All of these inserts do a really good job of addressing creak in BB30/PressFit frames. We have also installed many of these as original equipment on bikes we are building. A noisy bike is truly annoying, both to you as the rider and to those with whom you ride. If you have creaks in your bike with a BB30-type design, we have more solutions than ever available. Contact us or stop in to discuss which option will work best for you and your bike.
My enduro Ceramic lasted 2000 kms and now 200 kms between service for creaking. Warranty to replace it. Will reassess options.
We don’t know the details of your installation or the frame that your bottom bracket is in or what is causing the creak, but ceramic bearings in general can require significantly more service (bearing cleaning and lubrication) than stainless steel bearings. If you are having trouble with durability (or service intervals) on ceramic, you may want to try a stainless steel bearing equipped bottom bracket. The good news is that the best stainless steel bearings give up little in terms of performance to a ceramic bearing on a bicycle.
On a related note, not all ceramic bearings are created equal. Additional information can be found in these older, but still relevant posts – https://fitwerx.com/bearing-qa/ and https://fitwerx.com/bearing-grades-and-quality/
Nice article. Although, it seems as though Wheels Mfg doesn’t produce an adapter for 30mm spindles for BB30. They do for 24/22mm spindles, and they do for PF30 bottom brackets, but that uses a different shell diameter than BB30 and cannot be used.
So it seems if you’re like me and have a 30mm spindle crank you’re out of luck.
I might not be sure of what you are asking, but Wheels Mfctr. does make a 30mm PF30 bottom bracket. The SKU is PF30-THD-AC, but there are other options with higher or lower end bearings as well. email us at [email protected] if you want to talk more about the options or order one.
Reaming will ensure your bottom bracket shell is consistently round and of the proper diameter, so that you stand a better chance of getting a good fit between the cup and frame.
Thanks for your post! Reaming and shell facing can help in some applications. Having a round hole to insert the bearings with a flat and even shell is a great way to minimize issues. However, some carbon frames in particular have limitations as to how much can be done in this regard.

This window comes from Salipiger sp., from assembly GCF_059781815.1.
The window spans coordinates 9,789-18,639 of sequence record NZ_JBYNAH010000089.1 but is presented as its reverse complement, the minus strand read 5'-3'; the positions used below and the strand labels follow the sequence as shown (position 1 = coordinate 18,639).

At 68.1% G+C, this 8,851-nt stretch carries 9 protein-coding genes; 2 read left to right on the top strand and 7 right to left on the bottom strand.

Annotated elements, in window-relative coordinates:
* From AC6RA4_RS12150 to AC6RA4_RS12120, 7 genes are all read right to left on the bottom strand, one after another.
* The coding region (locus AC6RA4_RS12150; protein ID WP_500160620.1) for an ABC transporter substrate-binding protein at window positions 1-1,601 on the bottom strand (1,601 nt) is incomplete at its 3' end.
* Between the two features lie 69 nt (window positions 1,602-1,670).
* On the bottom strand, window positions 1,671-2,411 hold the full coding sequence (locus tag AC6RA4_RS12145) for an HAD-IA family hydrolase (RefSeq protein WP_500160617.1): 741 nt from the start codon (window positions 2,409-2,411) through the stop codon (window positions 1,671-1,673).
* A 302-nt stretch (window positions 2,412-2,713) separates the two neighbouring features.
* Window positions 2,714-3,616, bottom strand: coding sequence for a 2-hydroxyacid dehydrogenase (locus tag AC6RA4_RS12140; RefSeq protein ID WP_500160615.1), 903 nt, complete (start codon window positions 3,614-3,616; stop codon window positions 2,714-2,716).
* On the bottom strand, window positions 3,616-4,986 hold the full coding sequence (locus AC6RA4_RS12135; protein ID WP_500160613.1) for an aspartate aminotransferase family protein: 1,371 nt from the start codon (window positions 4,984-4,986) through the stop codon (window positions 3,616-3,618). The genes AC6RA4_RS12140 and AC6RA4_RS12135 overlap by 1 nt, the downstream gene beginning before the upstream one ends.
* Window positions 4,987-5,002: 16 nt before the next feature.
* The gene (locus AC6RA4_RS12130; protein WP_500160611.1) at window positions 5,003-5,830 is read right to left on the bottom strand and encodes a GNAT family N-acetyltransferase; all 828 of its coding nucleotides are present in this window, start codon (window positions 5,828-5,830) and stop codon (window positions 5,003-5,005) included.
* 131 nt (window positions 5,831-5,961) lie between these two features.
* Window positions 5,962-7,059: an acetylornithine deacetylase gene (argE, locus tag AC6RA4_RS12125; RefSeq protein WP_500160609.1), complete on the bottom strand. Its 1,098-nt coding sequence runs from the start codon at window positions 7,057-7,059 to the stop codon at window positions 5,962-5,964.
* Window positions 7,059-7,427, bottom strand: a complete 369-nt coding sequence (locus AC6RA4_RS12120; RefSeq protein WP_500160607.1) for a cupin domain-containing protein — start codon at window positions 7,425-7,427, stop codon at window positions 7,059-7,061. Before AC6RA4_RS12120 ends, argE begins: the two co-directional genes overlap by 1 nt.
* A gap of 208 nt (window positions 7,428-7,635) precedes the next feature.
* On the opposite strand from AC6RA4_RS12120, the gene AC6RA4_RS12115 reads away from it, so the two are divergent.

Reamed and faced or not, overlapping bottom brackets are an improvement over loose bearings.
As someone who’s had continuing problems with press fit bearings on carbon frames I just want to post this: it strikes me that press fit bottom bracket bearings are just lousy engineering. Their only real benefit, I suspect, is in reducing factory assembly time. Isn’t it obvious that with nothing to hold them in place, no matter how tightly they’re pressed in, under load they’re going to develop play? Any weight savings from them are more than offset by the reduction in useful life. In short, they’re rubbich.
While there are some other potential advantages to PressFit (weight…) You are right that one reason press fit style bearings are present is manufacturing costs and that there are some compromises compared to threaded assemblies from a mechanical perspective. This being said, PressFit is the reality on the vast majority of bikes and thus it is good to be aware of the designs bottom bracket manufacturers have come up with that have helped address some of the potential issues. On a related note, if you have used the designs highlighted in this post and still have a creak, I would take a close look at the tolerances of your frame. We have seen frames where the outside of the shell is not “square” and there is a small gap between the outer flange of the bottom bracket cup in some areas and there are ovalized shells as well. If your frame has this type of issue, a bottom bracket is unlikely to solve it and the frame itself will need to be addressed. On well aligned frames, we have had pretty good luck with the bottom brackets highlighted (combined with installations using an appropriate Loctite when it makes sense) in terms of improved alignment and minimizing bottom bracket noise.
Nice post! I am building up a Litespeed T5 with PF 33 BB shell, 68mm.
I was really impressed by the Praxis specs and install video.
What about replacing bearing on any of these PF 30/BB 30 conversions……do all need to be sent back to manuf for bearing replacement?
If yes, which manuf provides most responsive turnaround time and cost effectiveness for such bearing replacement?
And yes I’m a practicing attorney as well! I admit it!!!
Praxis makes a nice unit. If it works with your crank and frame, it is a good unit. If you need new bearings, you can just replace the entire unit. Most of the bottom bracket units are “cartridge” units which have fully integrated bearings; when they wear out, you just replace the whole bottom bracket unit. Call if you have questions or if we can supply any parts for your project.
Jim stopped practicing years ago, but still remembers his attorney days!